// Create a Router
var myRouter = new Backbone.Router();
// Attach it to Intercept
Backbone.Intercept.navigate = function(uri, options) {
  myRouter.navigate(uri, options);
// Or use a Backbone.Radio Channel
Backbone.Intercept.navigate = function(uri, options) {
  var routerChannel ='router');
  routerChannel.command('navigate', uri, options);

If you don't want anything to happen when you click links you can specify the navigate function as a falsey value, or an empty function.

// This won't cause any navigation to occur when links are clicked
Backbone.Intercept.navigate = undefined;

Customizing the Behavior Per-Link

This behavior can be changed by setting custom attributes on the element.

<!-- Force this link to be ignored by Backbone.Intercept -->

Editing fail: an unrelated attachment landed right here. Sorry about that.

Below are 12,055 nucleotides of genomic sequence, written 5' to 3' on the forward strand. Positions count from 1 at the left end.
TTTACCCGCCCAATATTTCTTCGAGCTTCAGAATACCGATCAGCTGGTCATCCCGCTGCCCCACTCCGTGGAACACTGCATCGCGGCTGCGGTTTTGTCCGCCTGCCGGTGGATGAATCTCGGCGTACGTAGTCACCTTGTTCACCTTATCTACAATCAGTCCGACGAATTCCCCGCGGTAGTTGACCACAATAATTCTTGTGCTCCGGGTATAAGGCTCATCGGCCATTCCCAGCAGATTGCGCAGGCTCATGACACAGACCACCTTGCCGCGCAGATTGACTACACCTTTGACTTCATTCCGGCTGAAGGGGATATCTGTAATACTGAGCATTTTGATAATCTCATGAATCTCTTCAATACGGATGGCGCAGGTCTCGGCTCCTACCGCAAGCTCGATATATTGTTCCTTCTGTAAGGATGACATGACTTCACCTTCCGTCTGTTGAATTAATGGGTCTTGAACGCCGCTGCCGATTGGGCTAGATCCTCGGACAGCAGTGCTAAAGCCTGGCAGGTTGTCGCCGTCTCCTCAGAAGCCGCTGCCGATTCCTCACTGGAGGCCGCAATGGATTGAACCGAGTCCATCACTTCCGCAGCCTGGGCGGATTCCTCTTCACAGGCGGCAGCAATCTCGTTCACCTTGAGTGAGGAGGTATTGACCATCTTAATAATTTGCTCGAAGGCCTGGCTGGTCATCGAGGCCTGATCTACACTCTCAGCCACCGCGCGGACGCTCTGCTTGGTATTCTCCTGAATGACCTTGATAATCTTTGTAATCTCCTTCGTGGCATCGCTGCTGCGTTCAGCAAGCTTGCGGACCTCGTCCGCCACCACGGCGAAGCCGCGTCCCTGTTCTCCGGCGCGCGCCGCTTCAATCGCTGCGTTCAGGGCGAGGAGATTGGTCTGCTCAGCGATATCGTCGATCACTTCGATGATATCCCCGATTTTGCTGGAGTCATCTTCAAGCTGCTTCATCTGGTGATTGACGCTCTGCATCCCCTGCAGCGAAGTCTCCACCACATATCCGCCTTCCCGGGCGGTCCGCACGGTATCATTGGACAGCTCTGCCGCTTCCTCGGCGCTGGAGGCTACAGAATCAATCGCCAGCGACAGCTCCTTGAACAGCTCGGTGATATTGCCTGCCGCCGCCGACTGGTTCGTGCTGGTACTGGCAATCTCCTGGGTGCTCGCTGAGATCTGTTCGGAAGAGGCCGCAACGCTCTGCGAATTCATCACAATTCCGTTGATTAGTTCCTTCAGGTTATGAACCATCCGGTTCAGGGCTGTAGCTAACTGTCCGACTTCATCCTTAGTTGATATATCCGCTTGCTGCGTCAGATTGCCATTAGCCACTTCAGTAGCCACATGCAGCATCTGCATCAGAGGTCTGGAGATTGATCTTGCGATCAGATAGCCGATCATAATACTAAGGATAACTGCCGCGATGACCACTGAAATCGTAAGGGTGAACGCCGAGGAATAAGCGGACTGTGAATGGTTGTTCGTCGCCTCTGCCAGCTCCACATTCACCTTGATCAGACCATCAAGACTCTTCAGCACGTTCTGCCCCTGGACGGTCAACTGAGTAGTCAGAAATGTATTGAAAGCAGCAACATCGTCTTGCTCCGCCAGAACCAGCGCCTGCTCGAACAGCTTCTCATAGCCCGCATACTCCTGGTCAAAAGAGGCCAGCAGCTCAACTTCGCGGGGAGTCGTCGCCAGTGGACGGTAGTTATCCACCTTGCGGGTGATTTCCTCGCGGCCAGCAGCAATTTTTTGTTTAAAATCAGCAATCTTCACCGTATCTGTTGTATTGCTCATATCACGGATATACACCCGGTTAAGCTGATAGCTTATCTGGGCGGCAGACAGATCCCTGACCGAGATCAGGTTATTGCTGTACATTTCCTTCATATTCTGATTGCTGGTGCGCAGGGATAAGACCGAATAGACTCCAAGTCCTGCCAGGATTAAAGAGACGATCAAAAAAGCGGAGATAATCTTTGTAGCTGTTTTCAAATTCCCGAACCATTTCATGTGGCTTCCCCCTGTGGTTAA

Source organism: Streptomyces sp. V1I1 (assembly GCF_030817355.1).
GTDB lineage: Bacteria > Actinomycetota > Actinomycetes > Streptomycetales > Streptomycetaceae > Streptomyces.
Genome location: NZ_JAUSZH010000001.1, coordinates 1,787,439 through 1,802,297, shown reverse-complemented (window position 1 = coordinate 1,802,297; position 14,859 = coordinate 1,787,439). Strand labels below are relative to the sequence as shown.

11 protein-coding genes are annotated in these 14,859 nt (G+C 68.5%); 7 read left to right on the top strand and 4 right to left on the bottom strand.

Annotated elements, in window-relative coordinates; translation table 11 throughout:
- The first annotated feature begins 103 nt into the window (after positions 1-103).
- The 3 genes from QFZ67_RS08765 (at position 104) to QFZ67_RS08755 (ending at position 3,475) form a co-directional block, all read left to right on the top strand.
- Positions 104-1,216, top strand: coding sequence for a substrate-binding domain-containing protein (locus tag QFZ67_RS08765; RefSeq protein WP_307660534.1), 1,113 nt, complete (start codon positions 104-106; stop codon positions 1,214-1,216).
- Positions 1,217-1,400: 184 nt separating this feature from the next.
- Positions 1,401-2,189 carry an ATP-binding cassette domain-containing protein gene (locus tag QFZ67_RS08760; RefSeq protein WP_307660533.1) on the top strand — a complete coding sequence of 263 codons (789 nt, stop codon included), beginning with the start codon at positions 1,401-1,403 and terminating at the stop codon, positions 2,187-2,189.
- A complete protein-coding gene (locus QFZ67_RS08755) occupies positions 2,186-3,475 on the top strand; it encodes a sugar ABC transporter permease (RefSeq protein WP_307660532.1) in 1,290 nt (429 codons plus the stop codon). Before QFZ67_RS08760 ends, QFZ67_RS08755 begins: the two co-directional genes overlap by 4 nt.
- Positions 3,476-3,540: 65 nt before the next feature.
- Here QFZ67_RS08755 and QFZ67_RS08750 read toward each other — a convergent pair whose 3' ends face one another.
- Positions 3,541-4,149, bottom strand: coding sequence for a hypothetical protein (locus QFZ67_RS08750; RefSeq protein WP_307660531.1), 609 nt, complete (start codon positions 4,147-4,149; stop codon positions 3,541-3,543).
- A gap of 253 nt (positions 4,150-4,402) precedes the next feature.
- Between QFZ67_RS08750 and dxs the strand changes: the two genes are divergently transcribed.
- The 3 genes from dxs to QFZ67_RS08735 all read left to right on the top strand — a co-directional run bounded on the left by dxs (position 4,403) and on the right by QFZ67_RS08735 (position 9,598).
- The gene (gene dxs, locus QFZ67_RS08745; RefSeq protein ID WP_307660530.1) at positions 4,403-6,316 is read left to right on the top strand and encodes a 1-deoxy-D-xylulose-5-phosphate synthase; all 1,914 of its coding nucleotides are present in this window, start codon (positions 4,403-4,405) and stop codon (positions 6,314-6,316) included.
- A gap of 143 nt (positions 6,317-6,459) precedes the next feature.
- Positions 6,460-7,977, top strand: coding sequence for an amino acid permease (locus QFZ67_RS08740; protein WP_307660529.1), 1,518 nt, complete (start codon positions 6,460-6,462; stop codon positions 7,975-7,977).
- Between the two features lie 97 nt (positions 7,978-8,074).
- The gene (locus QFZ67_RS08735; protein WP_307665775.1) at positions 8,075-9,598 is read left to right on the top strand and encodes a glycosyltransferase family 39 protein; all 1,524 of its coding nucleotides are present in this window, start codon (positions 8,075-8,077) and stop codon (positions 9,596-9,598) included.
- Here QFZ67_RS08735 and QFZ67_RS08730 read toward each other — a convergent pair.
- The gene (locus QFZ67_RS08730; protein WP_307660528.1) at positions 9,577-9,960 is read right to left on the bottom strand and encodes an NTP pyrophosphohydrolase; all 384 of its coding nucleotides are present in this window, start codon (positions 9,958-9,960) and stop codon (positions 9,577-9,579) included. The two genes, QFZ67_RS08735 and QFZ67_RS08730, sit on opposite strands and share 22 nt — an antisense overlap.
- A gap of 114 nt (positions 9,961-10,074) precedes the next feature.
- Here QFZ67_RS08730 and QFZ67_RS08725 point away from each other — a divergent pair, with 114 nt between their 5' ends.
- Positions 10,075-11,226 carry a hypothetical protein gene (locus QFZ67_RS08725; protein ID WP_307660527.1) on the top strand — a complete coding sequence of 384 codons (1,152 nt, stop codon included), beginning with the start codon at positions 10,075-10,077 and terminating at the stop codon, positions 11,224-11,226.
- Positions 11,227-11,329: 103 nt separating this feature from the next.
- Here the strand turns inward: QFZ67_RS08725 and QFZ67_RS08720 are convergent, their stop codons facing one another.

<a href='path/to/my-document.pdf' bypass></a>
<!-- If you want to follow the HTML5 spec, then this version works, too -->
<a href='path/to/my-document.pdf' data-bypass></a>
<!-- You can also be explicit, though this isn't necessary -->
<a href='path/to/my-document.pdf' bypass='true'></a>
<!-- If you've specified a navigateWith property, you can specify the trigger as an attribute -->
<a href='path/to/my-document.pdf' trigger='false'></a>
<!-- There's an HTML5-compliant version for that as well -->
<a href='path/to/my-document.pdf' data-trigger='false'></a>

Setting Global Link Trigger Behavior

You can set the default trigger behavior by specifying it directly on the Backbone.Intercept defaults option.

// Let's set the trigger setting to false by default
Backbone.Intercept.defaults.trigger = false;


Forms are much simpler than links. All forms are intercepted unless the action attribute has been specified. And unlike links, there's no integration of forms with a Router.

<!-- This form will be intercepted -->
<!-- But this one will not -->
<form action='post'></form>

Setting the Root Element of Backbone.Intercept

Backbone.Intercept will intercept links and forms on the body on the page, but this can be customized by setting the rootSelector property.